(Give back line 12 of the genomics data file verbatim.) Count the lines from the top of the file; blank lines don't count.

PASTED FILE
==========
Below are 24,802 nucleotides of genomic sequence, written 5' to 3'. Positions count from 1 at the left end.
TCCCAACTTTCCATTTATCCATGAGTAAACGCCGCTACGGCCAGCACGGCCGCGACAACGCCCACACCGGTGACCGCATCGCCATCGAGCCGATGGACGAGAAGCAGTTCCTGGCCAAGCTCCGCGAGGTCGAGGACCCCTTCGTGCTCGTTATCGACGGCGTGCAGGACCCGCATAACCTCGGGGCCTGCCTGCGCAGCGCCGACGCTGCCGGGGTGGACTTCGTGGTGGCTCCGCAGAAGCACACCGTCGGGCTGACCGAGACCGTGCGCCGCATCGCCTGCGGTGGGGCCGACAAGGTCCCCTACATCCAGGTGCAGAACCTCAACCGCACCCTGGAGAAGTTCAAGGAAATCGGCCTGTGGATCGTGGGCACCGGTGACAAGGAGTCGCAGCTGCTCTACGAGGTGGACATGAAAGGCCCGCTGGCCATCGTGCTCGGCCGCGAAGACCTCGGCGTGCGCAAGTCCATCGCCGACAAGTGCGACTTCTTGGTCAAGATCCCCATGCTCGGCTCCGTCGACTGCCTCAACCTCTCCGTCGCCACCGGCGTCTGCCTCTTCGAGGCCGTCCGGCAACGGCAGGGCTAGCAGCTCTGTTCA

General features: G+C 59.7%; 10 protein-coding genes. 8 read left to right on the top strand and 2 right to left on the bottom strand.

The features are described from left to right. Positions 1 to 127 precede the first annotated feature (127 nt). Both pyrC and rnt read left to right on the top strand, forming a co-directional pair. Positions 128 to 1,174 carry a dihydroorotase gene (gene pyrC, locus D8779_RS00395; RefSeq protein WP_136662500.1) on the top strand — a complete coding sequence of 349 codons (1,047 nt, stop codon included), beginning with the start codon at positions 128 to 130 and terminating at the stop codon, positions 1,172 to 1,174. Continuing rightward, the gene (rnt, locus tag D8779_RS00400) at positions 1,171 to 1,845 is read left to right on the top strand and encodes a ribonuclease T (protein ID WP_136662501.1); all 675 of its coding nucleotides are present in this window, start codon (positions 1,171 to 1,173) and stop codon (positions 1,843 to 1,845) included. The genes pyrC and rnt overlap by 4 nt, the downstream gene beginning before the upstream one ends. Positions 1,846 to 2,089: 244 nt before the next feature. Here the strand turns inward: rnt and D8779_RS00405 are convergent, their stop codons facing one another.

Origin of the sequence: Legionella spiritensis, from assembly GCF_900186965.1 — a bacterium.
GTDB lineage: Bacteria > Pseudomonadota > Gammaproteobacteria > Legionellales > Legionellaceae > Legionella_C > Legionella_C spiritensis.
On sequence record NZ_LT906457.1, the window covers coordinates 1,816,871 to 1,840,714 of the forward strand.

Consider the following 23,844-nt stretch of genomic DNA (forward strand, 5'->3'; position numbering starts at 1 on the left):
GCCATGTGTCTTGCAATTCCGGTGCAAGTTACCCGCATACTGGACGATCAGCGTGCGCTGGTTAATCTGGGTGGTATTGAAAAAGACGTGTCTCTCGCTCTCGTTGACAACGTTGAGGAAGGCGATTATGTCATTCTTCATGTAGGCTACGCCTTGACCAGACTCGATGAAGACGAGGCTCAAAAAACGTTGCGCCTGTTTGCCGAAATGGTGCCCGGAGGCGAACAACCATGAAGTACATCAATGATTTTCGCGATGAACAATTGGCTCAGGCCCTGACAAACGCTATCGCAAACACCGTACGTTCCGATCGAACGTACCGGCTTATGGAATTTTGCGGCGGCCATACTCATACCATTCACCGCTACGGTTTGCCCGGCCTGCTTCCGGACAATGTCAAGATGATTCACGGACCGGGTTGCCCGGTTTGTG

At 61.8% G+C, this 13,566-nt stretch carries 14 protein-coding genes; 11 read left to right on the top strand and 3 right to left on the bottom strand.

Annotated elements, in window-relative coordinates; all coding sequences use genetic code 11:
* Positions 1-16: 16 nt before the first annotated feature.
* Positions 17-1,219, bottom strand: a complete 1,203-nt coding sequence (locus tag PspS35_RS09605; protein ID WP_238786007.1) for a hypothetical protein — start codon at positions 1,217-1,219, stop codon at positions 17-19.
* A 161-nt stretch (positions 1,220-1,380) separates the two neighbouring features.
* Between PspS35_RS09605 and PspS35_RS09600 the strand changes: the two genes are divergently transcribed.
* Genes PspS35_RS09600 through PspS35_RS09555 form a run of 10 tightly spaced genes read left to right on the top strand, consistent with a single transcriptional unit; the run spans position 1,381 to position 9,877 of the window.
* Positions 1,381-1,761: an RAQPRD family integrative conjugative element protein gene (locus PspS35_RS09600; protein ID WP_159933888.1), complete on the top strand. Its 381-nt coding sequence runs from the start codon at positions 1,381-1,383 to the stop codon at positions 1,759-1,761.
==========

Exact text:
* Positions 1-16: 16 nt before the first annotated feature.